synthesizers require custom built, special purpose hardware.



The performance available from new general purpose processors such as the R4400,
PowerPC and Pentium makes it possible to implement interesting sound synthesis
algorithms as programs in a high level language. Write a program in your
favorite high level language for additive sound synthesis: A bank of oscillators
is required. Provide control over the amplitude and phase of the sine wave
output of each oscillator. Write a version which is as clear and easy to
understand as possible. Then, if time permits, create the fastest version you
can for a processor you are familiar with.

Auditory "Opera Glasses" for Ultimate Concert Sound


Assumption: You have to use sounds in air to communicate to the
audience



If you have attended a large public gathering or music concert, you will
have noticed several unfortunate results of the fact that the speed of sound in
air is much slower than the speed of light. The main problem is that the
gestures of the performers do not appear synchronized, just as thunder and
lightening do not appear to happen simultaneously. Another effect delayed sounds
have is feedback or howling.



Explore the idea of handing out headphones to everybody in the audience, to
provide sound. What features could these headphones provide other than higher
quality correctly synchronized sounds? What features are needed to provide the
best of home listening and the concert experience?

Distance Music Education


Assumption: Your music teacher needs to be in the same room with you.



Prepare a piano lesson to be given by a famous pianist to enthusiastic students
all over the world. Each student is at home with a special piano with a MIDI
connection, such as the Yamaha Disklavier. Key presses from the student can be
transmitted to the teacher. The teachers gestures are broadcast to the students
piano's? How will the students learn fingerings? How can the teacher prepare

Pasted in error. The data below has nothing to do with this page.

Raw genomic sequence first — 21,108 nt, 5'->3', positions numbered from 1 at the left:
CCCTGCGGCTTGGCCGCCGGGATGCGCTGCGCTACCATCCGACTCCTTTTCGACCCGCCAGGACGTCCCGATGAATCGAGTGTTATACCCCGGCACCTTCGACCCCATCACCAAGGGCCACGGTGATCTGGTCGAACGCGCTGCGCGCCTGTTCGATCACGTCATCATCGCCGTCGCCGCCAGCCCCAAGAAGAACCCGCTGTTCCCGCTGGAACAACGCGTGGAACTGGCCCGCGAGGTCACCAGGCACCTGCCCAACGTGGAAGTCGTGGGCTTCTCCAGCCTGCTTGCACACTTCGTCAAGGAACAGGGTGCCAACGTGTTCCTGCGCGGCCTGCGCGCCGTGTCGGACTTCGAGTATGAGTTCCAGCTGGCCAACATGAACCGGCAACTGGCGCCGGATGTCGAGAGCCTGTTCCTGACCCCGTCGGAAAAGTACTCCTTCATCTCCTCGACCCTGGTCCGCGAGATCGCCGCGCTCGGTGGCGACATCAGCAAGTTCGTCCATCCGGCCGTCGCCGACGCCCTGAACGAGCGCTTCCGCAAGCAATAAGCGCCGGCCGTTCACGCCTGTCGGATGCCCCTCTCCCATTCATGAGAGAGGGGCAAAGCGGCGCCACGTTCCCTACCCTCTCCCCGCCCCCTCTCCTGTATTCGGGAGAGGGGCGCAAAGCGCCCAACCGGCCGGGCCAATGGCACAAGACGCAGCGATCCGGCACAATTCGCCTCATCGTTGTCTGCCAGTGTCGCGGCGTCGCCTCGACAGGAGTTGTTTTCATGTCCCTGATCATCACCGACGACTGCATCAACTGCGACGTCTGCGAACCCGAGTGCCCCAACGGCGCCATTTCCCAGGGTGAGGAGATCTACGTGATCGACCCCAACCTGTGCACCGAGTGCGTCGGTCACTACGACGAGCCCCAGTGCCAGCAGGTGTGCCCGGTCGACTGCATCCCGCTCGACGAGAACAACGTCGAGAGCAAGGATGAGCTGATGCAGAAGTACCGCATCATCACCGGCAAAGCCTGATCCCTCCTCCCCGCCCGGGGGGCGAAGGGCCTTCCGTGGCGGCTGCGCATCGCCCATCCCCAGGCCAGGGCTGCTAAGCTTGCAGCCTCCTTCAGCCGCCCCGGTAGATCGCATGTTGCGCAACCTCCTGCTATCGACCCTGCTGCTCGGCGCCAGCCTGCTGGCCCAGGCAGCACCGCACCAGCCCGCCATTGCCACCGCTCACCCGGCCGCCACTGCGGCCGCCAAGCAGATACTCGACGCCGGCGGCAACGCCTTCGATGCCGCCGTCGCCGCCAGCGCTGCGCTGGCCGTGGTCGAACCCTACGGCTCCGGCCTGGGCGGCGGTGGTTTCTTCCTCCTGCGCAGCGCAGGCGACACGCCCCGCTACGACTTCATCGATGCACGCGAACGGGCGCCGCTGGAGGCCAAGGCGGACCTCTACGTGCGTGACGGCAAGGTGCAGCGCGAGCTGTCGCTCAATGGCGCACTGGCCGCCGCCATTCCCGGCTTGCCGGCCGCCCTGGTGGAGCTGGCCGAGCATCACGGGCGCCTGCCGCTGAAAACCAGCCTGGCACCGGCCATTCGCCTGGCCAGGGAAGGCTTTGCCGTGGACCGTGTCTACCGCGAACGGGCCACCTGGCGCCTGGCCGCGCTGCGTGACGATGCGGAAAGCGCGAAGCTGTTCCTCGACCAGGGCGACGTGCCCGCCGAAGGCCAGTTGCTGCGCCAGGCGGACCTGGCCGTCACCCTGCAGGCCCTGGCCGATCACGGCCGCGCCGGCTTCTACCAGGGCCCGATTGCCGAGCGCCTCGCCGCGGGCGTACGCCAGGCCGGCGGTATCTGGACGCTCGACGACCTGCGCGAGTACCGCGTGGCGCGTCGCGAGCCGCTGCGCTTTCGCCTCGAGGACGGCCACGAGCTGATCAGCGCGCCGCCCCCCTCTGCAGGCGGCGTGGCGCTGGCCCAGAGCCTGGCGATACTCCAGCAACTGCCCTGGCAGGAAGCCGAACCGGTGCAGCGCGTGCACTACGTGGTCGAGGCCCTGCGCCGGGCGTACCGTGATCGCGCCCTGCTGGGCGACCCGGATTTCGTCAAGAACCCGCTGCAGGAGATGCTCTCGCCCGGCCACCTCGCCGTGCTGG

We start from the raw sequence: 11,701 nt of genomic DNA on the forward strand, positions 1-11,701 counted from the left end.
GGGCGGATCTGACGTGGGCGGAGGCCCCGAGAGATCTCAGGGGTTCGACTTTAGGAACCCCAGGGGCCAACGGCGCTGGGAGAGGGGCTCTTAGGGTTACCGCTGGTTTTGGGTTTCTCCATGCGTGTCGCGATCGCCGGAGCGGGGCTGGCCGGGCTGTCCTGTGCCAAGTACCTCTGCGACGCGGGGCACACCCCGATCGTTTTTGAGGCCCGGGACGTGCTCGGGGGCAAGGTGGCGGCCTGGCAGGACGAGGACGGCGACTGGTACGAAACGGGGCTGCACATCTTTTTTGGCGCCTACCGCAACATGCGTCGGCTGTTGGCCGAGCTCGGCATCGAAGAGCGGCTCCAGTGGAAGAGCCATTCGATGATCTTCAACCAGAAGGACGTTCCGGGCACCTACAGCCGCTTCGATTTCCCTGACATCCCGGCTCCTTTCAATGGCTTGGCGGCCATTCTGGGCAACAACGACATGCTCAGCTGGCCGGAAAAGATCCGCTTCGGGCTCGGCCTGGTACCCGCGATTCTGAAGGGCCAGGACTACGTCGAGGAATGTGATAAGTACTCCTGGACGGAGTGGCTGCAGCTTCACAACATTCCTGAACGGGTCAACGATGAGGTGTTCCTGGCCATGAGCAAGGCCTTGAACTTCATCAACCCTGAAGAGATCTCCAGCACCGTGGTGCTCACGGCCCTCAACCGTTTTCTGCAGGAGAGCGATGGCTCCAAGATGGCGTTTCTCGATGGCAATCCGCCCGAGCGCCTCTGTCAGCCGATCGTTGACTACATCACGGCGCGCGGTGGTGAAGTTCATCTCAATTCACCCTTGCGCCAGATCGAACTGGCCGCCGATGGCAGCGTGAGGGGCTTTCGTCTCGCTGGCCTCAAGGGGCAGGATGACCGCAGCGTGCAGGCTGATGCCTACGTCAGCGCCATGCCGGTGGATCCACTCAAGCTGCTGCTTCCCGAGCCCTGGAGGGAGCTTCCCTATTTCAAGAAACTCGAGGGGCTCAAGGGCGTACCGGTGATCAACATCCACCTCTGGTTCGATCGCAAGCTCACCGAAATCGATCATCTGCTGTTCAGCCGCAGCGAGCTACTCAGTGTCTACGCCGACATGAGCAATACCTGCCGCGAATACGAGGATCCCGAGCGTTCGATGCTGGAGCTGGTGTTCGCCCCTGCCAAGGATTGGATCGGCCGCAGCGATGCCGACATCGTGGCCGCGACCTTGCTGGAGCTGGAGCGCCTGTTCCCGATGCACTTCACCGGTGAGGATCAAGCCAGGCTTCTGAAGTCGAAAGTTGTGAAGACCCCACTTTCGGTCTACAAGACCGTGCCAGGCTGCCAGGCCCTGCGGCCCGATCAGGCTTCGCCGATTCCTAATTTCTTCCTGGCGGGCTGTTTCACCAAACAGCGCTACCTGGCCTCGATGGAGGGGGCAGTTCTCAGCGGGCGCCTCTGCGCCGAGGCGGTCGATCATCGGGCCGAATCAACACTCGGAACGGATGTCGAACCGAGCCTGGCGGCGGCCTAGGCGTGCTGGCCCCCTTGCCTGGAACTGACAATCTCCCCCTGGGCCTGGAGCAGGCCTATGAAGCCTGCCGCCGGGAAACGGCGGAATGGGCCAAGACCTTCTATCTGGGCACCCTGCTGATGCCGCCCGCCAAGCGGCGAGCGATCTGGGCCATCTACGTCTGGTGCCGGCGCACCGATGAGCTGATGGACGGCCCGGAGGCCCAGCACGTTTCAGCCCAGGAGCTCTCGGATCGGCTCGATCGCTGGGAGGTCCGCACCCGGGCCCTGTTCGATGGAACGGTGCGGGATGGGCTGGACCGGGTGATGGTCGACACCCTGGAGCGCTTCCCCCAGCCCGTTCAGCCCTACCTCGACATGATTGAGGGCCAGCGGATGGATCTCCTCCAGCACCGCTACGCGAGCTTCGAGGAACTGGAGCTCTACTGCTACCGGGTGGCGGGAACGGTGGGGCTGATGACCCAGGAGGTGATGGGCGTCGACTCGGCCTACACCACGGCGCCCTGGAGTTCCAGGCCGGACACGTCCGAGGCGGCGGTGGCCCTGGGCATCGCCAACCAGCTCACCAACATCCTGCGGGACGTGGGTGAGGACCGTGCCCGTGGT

exercises adapted to the individual needs of students?

The Merging of Audio and Video


Assumption: The market for films and video is different to that for records.
Each requires its own products, artists and stores.



It used to be simple: Video's were rented from video stores and CD's were bought
from record stores. Now record store chains such as Tower rent movies and video
stores rent music video's. Successful video clips on MTV help sell recorded
music. It used to be that the physical media for film and video was different
from those for audio. Now compressed video and high quality still images
(Photo-CD) are stored on CD's. Digital audio is stored on tape for rotary video
head technology (DAT).



Will the video, film, still photography and audio markets remain distinct or be
swallowed into a single multimedia market? Will there always be a role for audio
only and purely musical expression? What effect will multimedia technology have
on future music?

The Demise of Print, TV and Radio


Assumption: The major reason traditional print media, TV and Radio hold
their own against the onslaught of interactive digital media is that they look
and sound better.



Identify what characterizes high audio quality (production value). Is there
anything inherent in the technological infrastructure (broadcast, mass
distribution?) that gives traditional media an unbeatable advantage over
interactive digital media? If you think they will always coexist explain what
influence they will have on each other. Otherwise when do you think will be the
doomsday for traditional media.

The Demise of All Media


Assumption: Now that we have reproducing media, they are here to stay.



The reproducing media (books, faxes, CD's, video) may represent a temporary
enthusiasm in world history. The problem they address is to amplify individual
expression to an audience which is distant in space and time. Describe how large
scale telepresence technology can address this need more effectively than
reproducing media. Hint: Calculate how many performers do you need to have so
that an individual can find a live performance of any play of Shakespeare in any
language at any time of day or night. Will there be an underprivileged class
without access? What will be the most successful services offered by
telepresence?